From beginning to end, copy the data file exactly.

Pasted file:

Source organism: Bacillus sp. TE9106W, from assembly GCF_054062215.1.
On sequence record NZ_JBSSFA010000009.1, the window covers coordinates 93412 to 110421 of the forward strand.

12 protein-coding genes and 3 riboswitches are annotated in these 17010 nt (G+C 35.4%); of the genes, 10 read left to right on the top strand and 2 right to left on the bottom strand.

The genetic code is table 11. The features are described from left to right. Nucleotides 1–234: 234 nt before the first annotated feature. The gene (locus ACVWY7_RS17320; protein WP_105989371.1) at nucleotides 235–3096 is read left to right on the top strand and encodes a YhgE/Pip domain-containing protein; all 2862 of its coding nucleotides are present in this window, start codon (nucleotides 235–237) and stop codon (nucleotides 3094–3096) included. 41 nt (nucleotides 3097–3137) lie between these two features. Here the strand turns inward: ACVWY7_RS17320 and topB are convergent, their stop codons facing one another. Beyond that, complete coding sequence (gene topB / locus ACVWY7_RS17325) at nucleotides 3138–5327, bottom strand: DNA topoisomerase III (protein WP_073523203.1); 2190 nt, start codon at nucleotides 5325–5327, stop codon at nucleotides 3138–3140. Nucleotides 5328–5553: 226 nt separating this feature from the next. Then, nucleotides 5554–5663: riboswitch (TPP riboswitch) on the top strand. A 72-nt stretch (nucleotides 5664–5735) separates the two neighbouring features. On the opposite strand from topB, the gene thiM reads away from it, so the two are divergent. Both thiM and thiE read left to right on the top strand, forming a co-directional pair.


Source organism: Bacillus sp. TE9106W, from assembly GCF_054062215.1.
On sequence record NZ_JBSSFA010000009.1, the window covers coordinates 93412 to 110421 of the forward strand.

12 protein-coding genes and 3 riboswitches are annotated in these 17010 nt (G+C 35.4%); of the genes, 10 read left to right on the top strand and 2 right to left on the bottom strand.

The genetic code is table 11. The features are described from left to right. Nucleotides 1–234: 234 nt before the first annotated feature. The gene (locus ACVWY7_RS17320; protein WP_105989371.1) at nucleotides 235–3096 is read left to right on the top strand and encodes a YhgE/Pip domain-containing protein; all 2862 of its coding nucleotides are present in this window, start codon (nucleotides 235–237) and stop codon (nucleotides 3094–3096) included. 41 nt (nucleotides 3097–3137) lie between these two features. Here the strand turns inward: ACVWY7_RS17320 and topB are convergent, their stop codons facing one another. Beyond that, complete coding sequence (gene topB / locus ACVWY7_RS17325) at nucleotides 3138–5327, bottom strand: DNA topoisomerase III (protein WP_073523203.1); 2190 nt, start codon at nucleotides 5325–5327, stop codon at nucleotides 3138–3140. Nucleotides 5328–5553: 226 nt separating this feature from the next. Then, nucleotides 5554–5663: riboswitch (TPP riboswitch) on the top strand. A 72-nt stretch (nucleotides 5664–5735) separates the two neighbouring features. On the opposite strand from topB, the gene thiM reads away from it, so the two are divergent. Both thiM and thiE read left to right on the top strand, forming a co-directional pair.